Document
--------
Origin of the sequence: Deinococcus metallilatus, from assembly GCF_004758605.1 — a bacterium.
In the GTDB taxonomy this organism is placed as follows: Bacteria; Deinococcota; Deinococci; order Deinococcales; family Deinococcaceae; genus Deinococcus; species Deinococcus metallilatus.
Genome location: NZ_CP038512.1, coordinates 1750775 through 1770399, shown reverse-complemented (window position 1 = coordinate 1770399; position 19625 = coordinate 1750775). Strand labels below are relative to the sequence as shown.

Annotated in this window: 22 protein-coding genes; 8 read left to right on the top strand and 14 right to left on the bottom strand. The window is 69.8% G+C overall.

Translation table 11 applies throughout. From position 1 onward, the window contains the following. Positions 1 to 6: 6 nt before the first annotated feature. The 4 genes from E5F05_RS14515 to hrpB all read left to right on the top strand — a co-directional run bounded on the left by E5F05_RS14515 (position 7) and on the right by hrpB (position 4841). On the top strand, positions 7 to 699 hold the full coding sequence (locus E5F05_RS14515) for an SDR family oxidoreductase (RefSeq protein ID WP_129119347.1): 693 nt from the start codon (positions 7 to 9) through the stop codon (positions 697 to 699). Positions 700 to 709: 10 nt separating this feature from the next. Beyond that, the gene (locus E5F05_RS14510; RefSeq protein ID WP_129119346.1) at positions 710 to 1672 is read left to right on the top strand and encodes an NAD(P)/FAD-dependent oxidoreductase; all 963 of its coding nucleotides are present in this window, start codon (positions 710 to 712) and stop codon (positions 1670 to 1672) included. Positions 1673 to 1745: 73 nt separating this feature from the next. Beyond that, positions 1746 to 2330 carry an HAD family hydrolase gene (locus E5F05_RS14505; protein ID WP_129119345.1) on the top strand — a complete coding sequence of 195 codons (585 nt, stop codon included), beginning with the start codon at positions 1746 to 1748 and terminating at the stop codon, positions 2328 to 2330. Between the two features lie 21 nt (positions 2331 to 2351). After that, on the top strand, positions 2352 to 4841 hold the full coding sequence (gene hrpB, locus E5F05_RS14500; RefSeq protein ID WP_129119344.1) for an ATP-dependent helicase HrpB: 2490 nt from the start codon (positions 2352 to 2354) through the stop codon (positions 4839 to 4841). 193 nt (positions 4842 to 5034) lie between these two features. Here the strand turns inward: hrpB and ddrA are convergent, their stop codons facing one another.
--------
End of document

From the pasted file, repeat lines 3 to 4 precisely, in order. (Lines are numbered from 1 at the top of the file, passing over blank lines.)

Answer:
Genome location: NZ_CP038512.1, coordinates 1750775 through 1770399, shown reverse-complemented (window position 1 = coordinate 1770399; position 19625 = coordinate 1750775). Strand labels below are relative to the sequence as shown.

Annotated in this window: 22 protein-coding genes; 8 read left to right on the top strand and 14 right to left on the bottom strand. The window is 69.8% G+C overall.